Credit where credit is due (aka, bye-bye Big Bertha)
This is the final in a series of tales involving our 1991 Ford E-350 Econoline van named Big Bertha and provocations including but not limited to luck, karma, oversights and auto mechanics.
As I watched her departure yesterday, I couldn’t help but think,
“Did I leave my laptop open?”
It wasn’t a particularly sentimental farewell to Big Bertha, my intermittently faithful steed. You know the story: how I started my own business and how Bertha came to be my first company car. Bertha hauled my art, my pop up gallery and me from Dallas to El Paso, St. Louis to Key West and points between, serving up tantalizing lessons in fortitude with every mile.
Still, as she was being lifted onto the tow truck, one memory of our time together did come to mind.
Last spring, Bertha and I hauled ourselves from Texas to Florida for six consecutive weekend art festivals. On Week Two, we were in Miami. Set-up began Saturday at 5:30 a.m. and had to be completed by 9:30 a.m. Say what? Heroically, Brian was able to fly stand-by to Miami and rescue me.
As is typical, this festival organizer provided each artist a narrow window of time to load-in — that is, pull a vehicle close to an assigned location and dump out its contents at top speed — then drive the vehicle far, far away. Bertha ended up about four blocks from my booth, which is unusually handy. Thanks to that bit of luck, Brian made a couple of Bertha Runs on foot in those early morning hours, proactively clearing away storage bins from our 10′ x 10′ space.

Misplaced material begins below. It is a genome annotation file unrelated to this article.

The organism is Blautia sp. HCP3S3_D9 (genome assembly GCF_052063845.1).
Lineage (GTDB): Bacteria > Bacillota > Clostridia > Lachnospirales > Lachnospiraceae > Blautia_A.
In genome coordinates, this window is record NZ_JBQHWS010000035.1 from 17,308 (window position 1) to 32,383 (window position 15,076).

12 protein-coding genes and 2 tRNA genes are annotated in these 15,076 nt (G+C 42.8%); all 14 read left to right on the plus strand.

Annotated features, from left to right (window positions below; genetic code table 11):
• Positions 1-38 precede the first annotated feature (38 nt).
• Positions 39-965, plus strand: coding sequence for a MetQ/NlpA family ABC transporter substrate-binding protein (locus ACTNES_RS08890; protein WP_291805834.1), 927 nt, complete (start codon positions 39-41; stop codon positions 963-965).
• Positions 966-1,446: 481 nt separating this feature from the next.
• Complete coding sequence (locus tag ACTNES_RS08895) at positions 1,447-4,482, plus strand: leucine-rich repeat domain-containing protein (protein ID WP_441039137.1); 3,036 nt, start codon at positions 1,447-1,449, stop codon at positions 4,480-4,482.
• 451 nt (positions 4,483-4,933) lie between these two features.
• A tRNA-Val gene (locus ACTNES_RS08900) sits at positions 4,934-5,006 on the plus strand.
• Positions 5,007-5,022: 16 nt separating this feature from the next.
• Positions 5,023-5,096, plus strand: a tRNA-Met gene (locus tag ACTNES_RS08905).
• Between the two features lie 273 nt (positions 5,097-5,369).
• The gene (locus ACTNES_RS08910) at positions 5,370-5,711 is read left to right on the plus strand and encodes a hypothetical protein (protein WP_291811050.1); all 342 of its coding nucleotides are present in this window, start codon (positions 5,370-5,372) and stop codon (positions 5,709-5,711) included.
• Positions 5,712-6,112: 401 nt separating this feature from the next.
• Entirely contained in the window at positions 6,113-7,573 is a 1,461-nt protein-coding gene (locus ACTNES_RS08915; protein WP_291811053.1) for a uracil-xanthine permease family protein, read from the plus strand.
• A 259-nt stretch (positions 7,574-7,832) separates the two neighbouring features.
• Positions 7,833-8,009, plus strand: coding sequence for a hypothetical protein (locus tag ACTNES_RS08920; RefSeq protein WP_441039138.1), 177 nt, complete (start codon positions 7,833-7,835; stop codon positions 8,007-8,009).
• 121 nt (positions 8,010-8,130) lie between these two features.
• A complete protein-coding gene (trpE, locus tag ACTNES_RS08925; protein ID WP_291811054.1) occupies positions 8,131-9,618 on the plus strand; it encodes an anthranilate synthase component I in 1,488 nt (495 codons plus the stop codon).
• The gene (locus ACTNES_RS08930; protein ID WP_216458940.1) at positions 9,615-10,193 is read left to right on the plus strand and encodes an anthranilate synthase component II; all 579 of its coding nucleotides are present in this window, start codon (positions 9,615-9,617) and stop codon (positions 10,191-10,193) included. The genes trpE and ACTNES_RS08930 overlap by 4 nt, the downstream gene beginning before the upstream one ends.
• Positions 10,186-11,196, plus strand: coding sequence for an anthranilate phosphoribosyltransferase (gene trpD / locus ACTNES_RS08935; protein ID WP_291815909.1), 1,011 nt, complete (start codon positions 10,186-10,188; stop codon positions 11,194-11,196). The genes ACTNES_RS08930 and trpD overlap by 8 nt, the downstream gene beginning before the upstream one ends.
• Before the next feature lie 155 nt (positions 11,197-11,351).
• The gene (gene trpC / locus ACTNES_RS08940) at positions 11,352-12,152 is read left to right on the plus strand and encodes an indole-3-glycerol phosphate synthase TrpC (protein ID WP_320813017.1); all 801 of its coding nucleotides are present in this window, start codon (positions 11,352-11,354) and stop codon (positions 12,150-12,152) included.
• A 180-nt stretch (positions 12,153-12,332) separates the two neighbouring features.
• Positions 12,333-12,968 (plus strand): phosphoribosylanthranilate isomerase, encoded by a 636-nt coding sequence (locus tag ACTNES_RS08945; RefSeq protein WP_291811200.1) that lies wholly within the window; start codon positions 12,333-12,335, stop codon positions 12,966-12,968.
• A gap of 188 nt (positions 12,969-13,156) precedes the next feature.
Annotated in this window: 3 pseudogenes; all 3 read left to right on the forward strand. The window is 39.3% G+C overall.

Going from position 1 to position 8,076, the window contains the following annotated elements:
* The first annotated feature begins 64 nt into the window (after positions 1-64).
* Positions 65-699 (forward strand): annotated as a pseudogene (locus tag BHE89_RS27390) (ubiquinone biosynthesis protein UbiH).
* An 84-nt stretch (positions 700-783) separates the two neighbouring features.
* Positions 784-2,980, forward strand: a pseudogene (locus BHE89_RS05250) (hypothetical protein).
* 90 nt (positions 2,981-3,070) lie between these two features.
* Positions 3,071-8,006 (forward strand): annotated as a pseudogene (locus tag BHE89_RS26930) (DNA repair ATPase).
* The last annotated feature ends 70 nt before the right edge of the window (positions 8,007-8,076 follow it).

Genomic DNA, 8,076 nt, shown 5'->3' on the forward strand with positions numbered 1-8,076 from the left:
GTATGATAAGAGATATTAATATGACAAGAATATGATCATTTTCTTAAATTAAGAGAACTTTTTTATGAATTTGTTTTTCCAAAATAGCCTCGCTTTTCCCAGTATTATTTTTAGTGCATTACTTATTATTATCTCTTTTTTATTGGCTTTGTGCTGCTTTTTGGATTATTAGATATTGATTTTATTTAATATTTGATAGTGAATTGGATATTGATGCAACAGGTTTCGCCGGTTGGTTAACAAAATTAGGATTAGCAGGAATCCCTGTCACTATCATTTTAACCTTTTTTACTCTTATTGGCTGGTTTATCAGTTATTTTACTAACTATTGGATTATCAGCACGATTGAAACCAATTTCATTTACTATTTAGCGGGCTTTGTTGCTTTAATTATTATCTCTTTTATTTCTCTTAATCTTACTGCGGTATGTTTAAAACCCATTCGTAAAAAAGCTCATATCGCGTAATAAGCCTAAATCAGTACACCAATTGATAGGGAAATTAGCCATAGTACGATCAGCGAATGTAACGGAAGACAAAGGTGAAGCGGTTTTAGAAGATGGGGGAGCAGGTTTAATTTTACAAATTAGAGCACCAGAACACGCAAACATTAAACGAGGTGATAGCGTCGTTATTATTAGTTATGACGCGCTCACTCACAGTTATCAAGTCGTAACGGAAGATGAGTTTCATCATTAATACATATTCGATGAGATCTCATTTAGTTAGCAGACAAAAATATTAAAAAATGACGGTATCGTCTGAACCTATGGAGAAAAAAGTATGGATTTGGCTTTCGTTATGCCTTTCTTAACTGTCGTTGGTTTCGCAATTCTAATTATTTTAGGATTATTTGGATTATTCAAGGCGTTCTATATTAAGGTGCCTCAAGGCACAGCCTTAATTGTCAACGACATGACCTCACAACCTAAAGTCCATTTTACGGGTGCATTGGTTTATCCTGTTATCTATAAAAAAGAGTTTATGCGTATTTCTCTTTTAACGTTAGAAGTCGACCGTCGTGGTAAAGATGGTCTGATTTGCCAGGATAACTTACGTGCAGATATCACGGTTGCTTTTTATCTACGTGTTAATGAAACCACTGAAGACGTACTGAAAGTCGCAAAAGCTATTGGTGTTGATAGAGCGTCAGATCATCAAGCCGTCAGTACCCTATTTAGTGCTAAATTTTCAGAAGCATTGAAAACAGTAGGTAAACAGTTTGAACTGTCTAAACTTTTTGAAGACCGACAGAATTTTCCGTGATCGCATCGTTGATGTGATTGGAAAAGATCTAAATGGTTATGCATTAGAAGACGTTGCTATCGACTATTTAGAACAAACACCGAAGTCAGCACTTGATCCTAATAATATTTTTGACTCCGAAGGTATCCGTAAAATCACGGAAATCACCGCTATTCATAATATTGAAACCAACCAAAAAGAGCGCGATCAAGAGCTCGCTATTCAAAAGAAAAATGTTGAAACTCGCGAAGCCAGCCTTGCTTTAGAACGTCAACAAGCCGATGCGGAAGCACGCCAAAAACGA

The festival opened, the sun smiled, the crowds descended, and before we knew it, the time had come to shut down for the day. Since the festival was located in a shopping district, we decided to walk to a restaurant for dinner after dropping off supplies at the van. As Bertha came into view, I still remember that we were laughing about something as I asked Brian if he had the keys handy (since we both had armfuls) or did we need to pause to retrieve them.
Then everything downshifted to slow motion.
Slowly, slowly, Brian lifted his available left hand to check his left pocket. Silly, you don’t put keys in your left pocket. Then as if under water, Brian reached across his body and patted his right pocket. Pat. Pat. Pat? He tilted up his head and made eventual eye contact, not with me but with Bertha. As if she would know.
“There they are.”
There they were. Hanging out of the keyhole in the driver’s side door where they had been for the past 11 hours. Parallel parked on a street in downtown Miami.
When we bought Big Bertha, the guy told us that she was the perfect art van. He said that when you haul around tens of thousands of dollars worth of one-of-a-kind pieces of art, you don’t want anybody to know it.
On that day in Miami, Bertha had my back.
When I started my business, I knew I would make at least one costly mistake. I even budgeted for it. I knew that I didn’t know what I didn’t know.
In spite of it all — new air conditioner, new brakes, new tires and a rebuilt transmission — Big Bertha was not the mistake. She cost more than she should have, but she got me started on my journey. There’s no mistaking that.
I’ll continue heading in the right direction in my spiffy “new” 2009 Ford E-250 Econoline van, named Lil B in homage. While lacking the patina of Bertha, you can make out the faint outline of a “heating and air conditioning” logo in Lil B’s paint job. Another girl with a past.
Still, when parked in Bertha’s old spot at the house, Lil B vastly improves our curb appeal. My guess is that our neighbors don’t miss that nice, quiet hippie family who used to live in our driveway. But don’t despair, Big Bertha fans! We donated her to our local public radio station, and as the tow truck driver was hauling Bertha away, he was already making plans to bid on her.
The gift that keeps on giving.
Note: We found out later that, in fact, someone did buy Big Bertha at auction for $900. The adventures continue.
This story was originally published on January 14, 2017.